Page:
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Brownie77

Laws

18 posts in this topic

No ticket, just a lot of hrassment. I told the guy to search my car, he would find no gun. I even offered up the huntign/trapping regs, but he refused to look at him.

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I would have told him to either ticket me and I will see him in court or else I would have headed back into the woods. Cause he can't keep you there and if you leave he either has to let you leave or detains you. If he detains you now he's gone into almost an arrest. I would have asked for either the ticket or to quit buggin me. I'm also a smart butt when I get around police officers because I have an education in law enforcement and know half the [PoorWordUsage] they pull is to guilt you into letting them do illegal searches and seizures.

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I am with you there, I to have a law enforcement education and know they like to try and push the law as far as they can.

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They can ticket you for anything a CO can, just like a CO can enforce non-game laws.

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they can really detain you?

guess i didn't know that. I thought they could only call a CO if they saw a violation... like any other person.

sounds like he had a bad day and wanted to take it out on someone.

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A law enforcement officer can write you a game law ticket the same as a Conservation Officer can. The CO can also write you a ticket for tailgateing or parking if he wished. If you did get tagged you could have taken it to cort. He likely thought you were actualy shinning, which is illeagal this time of year. I find it best not to have an attitude about it.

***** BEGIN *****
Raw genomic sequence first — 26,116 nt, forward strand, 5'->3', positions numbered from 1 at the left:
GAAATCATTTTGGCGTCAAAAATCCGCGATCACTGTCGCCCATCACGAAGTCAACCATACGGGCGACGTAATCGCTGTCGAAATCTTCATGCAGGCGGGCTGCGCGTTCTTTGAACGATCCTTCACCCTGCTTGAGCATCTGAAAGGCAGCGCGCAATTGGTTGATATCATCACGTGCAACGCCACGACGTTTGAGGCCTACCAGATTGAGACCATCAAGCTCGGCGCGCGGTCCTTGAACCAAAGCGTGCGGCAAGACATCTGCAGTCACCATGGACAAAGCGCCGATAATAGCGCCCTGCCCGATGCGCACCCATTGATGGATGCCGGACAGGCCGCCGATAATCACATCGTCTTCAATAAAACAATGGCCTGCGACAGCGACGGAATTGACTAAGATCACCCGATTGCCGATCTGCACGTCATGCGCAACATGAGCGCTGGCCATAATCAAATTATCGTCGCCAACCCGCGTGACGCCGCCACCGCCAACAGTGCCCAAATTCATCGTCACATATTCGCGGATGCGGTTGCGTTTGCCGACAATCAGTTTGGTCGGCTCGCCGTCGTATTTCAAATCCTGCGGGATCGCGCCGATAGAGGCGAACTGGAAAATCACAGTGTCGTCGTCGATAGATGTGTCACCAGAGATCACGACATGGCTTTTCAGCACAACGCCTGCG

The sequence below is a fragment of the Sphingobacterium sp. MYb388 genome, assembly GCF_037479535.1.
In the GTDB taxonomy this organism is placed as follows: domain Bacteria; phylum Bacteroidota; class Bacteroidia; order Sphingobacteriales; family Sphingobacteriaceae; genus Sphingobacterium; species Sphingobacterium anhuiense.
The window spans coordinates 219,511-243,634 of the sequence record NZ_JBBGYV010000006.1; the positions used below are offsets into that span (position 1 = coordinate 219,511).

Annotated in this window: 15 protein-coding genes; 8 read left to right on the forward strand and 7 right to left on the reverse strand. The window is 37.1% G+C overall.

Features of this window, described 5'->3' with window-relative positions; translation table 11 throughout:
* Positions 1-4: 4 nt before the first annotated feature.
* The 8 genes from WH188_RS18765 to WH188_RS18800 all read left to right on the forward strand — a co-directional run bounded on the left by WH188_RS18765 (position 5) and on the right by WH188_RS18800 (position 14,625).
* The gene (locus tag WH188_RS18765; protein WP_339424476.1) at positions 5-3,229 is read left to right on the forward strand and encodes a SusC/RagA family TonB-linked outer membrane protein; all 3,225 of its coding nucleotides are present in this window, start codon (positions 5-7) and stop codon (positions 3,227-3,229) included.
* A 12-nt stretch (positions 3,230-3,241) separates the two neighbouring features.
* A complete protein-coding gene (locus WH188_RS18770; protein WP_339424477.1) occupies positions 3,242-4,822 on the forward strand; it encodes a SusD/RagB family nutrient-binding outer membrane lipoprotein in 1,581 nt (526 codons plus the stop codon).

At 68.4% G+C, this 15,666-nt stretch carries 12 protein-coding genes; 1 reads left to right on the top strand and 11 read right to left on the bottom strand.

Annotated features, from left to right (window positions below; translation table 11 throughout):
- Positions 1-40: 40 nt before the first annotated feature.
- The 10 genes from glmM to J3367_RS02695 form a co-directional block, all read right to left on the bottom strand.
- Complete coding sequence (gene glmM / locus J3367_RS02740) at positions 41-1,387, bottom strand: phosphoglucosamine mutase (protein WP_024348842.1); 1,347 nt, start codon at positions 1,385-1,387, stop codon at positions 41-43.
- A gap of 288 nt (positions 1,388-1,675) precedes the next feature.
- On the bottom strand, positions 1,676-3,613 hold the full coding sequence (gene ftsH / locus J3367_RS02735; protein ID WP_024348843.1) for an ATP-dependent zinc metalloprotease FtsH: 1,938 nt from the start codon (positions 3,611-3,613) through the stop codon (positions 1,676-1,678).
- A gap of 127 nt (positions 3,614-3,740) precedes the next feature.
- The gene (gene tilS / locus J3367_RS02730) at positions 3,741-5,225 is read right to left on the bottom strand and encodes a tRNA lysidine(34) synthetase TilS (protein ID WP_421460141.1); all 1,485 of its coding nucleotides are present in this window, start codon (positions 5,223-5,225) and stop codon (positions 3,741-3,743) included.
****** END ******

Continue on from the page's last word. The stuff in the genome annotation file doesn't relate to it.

The long arm of the law has ways of making live difficult if they feel like doing so.

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Yes they can detain you and will. They also can enforce the game laws if they know which laws are being broken. That is not there area of enforcement so most do not know game laws. Thay know that you can not shoot across or from a road, can not use lead shot while duck hunting and that type of thing but most do not know the game laws so most do not even try to enforce them. But yes they will detain you till a CO gets there and that is not a problem.

Froggy

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I don't think police/sheriff have ticket books for game laws and C.O.'s don't have ticket books for speeding etc. As far as I know each type of officer turns the pinch over to the other type of officer.

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Black bay,

not sure where you got your info, but I can guarantee you that a Conservation Officer can and will write you a ticket for traffic laws or anything non-game" related.

I work with C.O.'s many times throughout the year and this comes up everytime.

As to the other side of the question of Sheriff's, City Police, or State Patrol writing tickets for infractions that a C.O. normally would, I say this with a resounding YES, they can and will write you a ticket or detain you until a C.O. can arrive.

I had a situation where I was in a WMA and some guy drove through the gate and past a sign that clearly stated "No Motorized Vehicles Beyond This Point". The C.O's weren't available (on a call on the other side of the county at the time)so I called the Sheriffs Dept who arrived within minutes, cited the individual and escorted him out.